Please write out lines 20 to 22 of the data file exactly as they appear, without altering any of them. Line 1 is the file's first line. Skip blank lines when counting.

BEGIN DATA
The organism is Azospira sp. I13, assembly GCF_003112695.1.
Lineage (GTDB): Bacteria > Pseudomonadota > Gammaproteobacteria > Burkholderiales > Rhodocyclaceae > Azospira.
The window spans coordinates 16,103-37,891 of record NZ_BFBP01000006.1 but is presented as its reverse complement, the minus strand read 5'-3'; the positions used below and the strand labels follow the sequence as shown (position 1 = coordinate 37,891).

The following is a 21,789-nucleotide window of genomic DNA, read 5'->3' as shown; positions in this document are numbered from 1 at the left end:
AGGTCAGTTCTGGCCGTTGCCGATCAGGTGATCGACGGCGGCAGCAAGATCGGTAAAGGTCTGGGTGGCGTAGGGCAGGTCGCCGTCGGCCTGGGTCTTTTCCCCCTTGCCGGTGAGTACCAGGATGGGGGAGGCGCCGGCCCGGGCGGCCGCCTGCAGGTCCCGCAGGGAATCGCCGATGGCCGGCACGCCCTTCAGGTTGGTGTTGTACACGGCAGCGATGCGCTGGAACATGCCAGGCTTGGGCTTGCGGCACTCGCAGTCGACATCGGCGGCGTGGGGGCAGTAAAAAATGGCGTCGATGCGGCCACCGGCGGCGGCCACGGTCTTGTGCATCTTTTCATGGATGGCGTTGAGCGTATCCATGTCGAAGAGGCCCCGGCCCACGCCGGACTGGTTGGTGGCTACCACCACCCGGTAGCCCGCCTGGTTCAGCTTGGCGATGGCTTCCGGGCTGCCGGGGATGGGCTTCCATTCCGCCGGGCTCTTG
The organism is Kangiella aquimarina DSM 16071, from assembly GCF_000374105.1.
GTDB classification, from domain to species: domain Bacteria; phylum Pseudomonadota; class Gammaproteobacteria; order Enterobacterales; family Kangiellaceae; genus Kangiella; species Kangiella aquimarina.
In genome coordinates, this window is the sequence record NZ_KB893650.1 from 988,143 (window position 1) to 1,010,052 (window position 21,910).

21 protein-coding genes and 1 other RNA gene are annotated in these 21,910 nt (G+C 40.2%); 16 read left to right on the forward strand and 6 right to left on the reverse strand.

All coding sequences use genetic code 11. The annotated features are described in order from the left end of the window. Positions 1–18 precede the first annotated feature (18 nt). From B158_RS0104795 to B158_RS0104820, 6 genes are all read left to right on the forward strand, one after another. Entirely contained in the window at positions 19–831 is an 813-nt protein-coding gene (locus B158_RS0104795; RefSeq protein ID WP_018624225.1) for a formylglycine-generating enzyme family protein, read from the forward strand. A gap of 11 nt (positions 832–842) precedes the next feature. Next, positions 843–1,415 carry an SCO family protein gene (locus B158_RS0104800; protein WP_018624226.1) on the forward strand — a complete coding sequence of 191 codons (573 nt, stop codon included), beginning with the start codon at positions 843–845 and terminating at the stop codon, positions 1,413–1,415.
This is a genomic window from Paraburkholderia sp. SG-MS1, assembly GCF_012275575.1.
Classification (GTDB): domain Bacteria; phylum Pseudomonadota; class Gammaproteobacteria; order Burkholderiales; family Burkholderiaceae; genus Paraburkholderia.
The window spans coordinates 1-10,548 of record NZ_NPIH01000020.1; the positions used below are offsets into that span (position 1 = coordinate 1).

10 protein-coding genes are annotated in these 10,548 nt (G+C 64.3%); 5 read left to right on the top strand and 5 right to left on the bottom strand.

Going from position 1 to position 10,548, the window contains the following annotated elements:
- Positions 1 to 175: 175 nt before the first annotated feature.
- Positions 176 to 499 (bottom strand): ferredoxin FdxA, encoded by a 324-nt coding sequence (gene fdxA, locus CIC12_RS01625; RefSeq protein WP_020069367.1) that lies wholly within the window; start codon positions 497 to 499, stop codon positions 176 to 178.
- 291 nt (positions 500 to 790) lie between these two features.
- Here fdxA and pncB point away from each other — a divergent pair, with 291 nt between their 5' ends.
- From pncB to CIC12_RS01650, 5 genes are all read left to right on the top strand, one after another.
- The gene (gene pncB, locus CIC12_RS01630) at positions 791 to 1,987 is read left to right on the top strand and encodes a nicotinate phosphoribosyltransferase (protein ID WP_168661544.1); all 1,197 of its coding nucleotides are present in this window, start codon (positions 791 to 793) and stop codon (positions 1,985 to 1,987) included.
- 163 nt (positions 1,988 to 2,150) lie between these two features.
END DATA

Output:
- From pncB to CIC12_RS01650, 5 genes are all read left to right on the top strand, one after another.
- The gene (gene pncB, locus CIC12_RS01630) at positions 791 to 1,987 is read left to right on the top strand and encodes a nicotinate phosphoribosyltransferase (protein ID WP_168661544.1); all 1,197 of its coding nucleotides are present in this window, start codon (positions 791 to 793) and stop codon (positions 1,985 to 1,987) included.
- 163 nt (positions 1,988 to 2,150) lie between these two features.